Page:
Firebox Policy Puzzler - Why Don't I have Access to the Web?

Hello everyone,

I'm very puzzled. (New Firebox T85 user, Cloud managed, test environment, DNS handled on an internal server, TLS Decryption disabled.)

I don't have any web access when I have a single core policy standing between my Internal Client and the Internet, with "Web, FTP, All TCP and UDP, PING" Traffic Types allowed. The browser simply says, "ERR_CONNECTION_CLOSED". [Case A]

If I edit this policy, removing all the Traffic Types above, and adding back "All" Traffic Types - and no other changes, my browser kicks into life. [Case B]

I have captured packets on the Internet side of the Firebox, to see if I can determine what is being filtered out in [Case A] - but I'm no Wireshark expert. What I cannot see is any [SYN] packets being sent from the Firebox... Why would my simple vanilla web access policy allowing "Web, FTP, All TCP and UDP, PING" Traffic Types, filter them out?

Many thanks for your thoughts.


Best Answer

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    Answer ✓


    I opened a support case and eventually got through to a support engineer who suggested rebooting the Firebox. Guess what - it worked!

    For some reason, the "Proxy Policy" that handled the "Web Traffic" type (beneath the hood, hidden from the Cloud interface) wasn't activated and rebooting made it active. He had to enable the local Fireware web UI on the Firebox to see this.

    Now, looking at the Traffic Monitor, we can see allowed packets with "ProxyAllow: HTTPS Request categories", which were not there before. (The TCP SYN check failures were a symptom of the problem, rather than the cause.)

    We're not sure how this hidden proxy policy was deactivated - or indeed if it was ever active at the point that the policy was created. It may be a bug that never reoccurs.

    Anyway, the old "turn it off and on again" solution strikes again - I can't believe that I didn't try it, and that the 10 WatchGuard support techs I dealt with never suggested it!!!



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    james.carsonjames.carson Moderator, WatchGuard Representative

    Hi @Andrew_1110
    What does the traffic monitor say when those rules are in place and you're unable to get to the website. If we have any Deny lines, that may help determine what is stopping your traffic.

    Pick the one that matches how you manage your firewall -- the same logs are displayed in all 3 places.

    (Traffic Monitor - WatchGuard Cloud)

    (Traffic Monitor - WatchGuard System Manager)

    (Traffic Monitor - WebUI)

    -James Carson
    WatchGuard Customer Support

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    Many thanks for taking the time to get back to me James.

    I can see that there are deny lines, and you are right, I think it will help us to figure out what's going on. Here is an example:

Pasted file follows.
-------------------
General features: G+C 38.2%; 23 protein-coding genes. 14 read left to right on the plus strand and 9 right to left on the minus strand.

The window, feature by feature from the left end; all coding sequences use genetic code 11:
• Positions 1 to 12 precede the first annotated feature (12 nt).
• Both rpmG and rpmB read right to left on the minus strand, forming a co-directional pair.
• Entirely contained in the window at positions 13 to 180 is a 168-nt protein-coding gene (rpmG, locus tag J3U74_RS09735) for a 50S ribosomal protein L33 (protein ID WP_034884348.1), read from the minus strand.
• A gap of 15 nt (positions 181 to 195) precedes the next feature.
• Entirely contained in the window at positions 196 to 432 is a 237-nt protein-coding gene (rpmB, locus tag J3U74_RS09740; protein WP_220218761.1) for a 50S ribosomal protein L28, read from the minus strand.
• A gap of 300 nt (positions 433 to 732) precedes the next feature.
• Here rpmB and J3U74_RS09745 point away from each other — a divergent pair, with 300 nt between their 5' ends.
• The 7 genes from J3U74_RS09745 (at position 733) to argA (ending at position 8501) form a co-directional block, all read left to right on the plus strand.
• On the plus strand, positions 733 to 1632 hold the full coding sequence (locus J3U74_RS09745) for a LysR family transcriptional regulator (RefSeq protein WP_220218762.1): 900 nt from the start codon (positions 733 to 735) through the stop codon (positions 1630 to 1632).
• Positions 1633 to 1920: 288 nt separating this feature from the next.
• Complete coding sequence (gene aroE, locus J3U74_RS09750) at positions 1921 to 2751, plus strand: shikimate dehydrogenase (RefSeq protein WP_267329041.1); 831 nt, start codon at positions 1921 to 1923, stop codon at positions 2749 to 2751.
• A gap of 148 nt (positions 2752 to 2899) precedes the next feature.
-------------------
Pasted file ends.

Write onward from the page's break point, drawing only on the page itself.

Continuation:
2024-06-17 09:29:47 Deny x.x.x.x https/tcp 57641 443 VLAN-500 Firebox tcp syn checking failed (expecting SYN packet for new TCP connection, but received ACK, FIN, or RST instead). 224128 (Internal Policy) proc_id="firewall" rc="101" msg_id="3000-0148" tcp_info="offset 5 AF 621368558 win 5152"

    Troubleshooting KB Article ID :000019092 on TCP SYN checking points me towards a potential issue with asymmetrical routing - something that could (and shouldn't) be happening in my config and I will investigate it further.

    I'm still confused as to why in my testing in [Case B], we don't get denied "TCP SYN checking" packets. Does the "All" Traffic Types policy setting bypass this test?

    Thank you again,


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    Just following up with the results of my investigation into whether asymmetrical routing is in play here. In short, it isn't.

    What I did wonder is that in my test environment, I have my Firebox external interface connected to an ISP router which will be performing NAT. (I'm using this ISP router for a VoIP system, and it has plenty of capacity - but I cannot set it up in bridge mode.) In this situation I now have double-NAT, with both the Firebox and ISP router between my test client and the web.

    (FYI - my plan was to use this ISP router as a secondary - with a primary ISP router (bridged, so no NAT) dedicated to a public IP for mobile VPN and server access - and use Round-Robin load balancing for web traffic. The primary router is not yet in play as it is dedicated to my production environment.)

    I don't know whether this double-NAT is the cause of my TCP SYN checking problem as I keep going back to the puzzle in my original post - how the heck does the policy difference between cases [A] and [B] determine whether I have web access? If double-NAT was a show-stopping config blunder, then it wouldn't work in either case.

    Again, I'd be grateful for people's thoughts...



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    Any denies other than for SYN checking?
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    Hey Bruce - no, the only deny lines are for TCP SYN check failures...

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    Time for a support case.
    You can open one by clicking on the Support Center box on the top right.

    When you find a resolution, please post it.

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    If you have a TCP-UDP proxy policy in your config, then it can include looking at web traffic - via HTTP & HTTPS proxy actions specified in the policy.

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